Business push to buy-local

Talitha WolfeAlbany Advertiser

Buy-local policies have dominated the business sphere for several years, but two local business owners have turned to social media in a bid to promote the message further.

Phil Shilcock and Nicola Edwards created a Buy Albany, Buy Local online platform via Facebook last Monday.

The page was designed to promote local business as well as the importance of buying locally.

Although this is not a new concept, Mr Shilcock said the message was more important than ever, especially in terms of ensuring a booming local economy.

“Everyone knows the economy is a little slow at the moment — the message is more important now than it has ever been,” he said.

“The potential, because of Albany’s isolation, we can create our own vibrant economy within the West Australian and Australian economy if more people decide to spend their money locally.”

For the past two years Mr Shilcock and Ms Edwards have promoted the buy-local message in conjunction with the Albany Chamber of Commerce and Industry but Ms Edwards said they had taken to social media to extend that message’s reach.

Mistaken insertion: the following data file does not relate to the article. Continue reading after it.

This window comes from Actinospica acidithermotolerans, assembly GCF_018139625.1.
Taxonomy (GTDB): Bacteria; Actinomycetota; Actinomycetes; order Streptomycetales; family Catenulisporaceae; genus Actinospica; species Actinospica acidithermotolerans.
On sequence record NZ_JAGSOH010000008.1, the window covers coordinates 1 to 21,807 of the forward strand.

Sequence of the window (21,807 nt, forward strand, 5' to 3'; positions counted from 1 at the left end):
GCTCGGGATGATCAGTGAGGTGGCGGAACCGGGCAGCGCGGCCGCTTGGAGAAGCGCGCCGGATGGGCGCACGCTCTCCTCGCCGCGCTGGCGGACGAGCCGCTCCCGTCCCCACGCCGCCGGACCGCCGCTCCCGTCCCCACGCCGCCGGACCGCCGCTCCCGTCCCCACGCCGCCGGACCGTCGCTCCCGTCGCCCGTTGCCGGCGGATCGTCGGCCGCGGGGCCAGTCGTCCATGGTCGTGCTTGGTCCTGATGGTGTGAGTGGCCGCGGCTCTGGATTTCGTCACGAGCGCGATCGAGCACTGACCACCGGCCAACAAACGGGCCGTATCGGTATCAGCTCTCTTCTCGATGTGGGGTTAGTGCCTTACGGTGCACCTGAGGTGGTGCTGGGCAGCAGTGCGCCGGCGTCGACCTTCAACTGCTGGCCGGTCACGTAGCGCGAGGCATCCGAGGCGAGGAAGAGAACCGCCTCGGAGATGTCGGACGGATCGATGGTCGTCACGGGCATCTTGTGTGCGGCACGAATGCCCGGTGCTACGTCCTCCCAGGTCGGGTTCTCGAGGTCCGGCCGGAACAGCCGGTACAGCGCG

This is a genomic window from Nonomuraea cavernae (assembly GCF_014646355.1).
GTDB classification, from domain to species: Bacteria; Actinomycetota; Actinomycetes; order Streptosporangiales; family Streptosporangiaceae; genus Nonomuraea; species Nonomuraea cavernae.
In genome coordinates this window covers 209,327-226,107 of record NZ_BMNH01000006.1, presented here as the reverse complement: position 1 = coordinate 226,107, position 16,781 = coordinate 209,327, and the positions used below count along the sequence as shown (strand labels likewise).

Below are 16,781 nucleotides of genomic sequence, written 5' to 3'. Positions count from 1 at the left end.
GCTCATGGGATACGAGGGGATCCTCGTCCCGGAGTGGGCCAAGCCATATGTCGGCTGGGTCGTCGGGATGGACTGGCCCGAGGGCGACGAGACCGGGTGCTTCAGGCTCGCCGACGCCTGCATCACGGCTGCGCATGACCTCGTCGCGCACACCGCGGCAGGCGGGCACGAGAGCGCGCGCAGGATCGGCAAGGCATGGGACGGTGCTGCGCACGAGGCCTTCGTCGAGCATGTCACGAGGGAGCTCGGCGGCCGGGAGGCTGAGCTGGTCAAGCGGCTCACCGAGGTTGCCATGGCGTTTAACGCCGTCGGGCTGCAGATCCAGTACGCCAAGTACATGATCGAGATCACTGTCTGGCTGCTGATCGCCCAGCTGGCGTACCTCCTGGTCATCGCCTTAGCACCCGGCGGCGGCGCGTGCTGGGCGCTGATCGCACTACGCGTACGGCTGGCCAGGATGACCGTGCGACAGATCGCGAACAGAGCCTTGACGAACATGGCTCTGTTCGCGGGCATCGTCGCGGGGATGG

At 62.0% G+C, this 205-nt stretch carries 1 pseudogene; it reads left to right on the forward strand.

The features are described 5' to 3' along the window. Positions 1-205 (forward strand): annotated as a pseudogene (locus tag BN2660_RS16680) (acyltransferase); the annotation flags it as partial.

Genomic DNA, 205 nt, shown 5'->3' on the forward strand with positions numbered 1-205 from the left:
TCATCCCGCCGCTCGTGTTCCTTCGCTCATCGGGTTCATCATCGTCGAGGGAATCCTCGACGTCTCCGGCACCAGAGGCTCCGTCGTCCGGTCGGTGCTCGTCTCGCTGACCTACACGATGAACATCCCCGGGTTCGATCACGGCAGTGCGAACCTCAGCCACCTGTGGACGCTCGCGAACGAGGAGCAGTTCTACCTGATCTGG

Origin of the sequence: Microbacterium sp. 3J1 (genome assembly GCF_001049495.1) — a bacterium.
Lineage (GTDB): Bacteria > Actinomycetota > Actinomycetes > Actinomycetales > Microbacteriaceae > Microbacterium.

“This was a good platform to reach a really big range of people because it’s not just the business owners that benefit it’s the entire community,” she said. “If we want a vibrant community for kids and grandkids to grow up in then we have to do something about it now.

“This is our town, this is our community. We want to make it the best we can and if that’s keeping dollars in the town, then that’s how we can do it.”

ACCI chief executive Russ Clark said the chamber was a strong supporter of a buy-local policy and backing local businesses was vital for the economy and community.

“At the end of the day when you spend money locally with local business, it’s those local businesses that are supporting the local community groups,” he said.

“Whether it’s a sporting organisation, community foundation or research group, local businesses are the ones that support them, not multinationals.

“Small businesses makes up the bulk of employment in the region, so supporting small businesses supports jobs locally.

“If we don’t invest in local businesses they won’t be here.”

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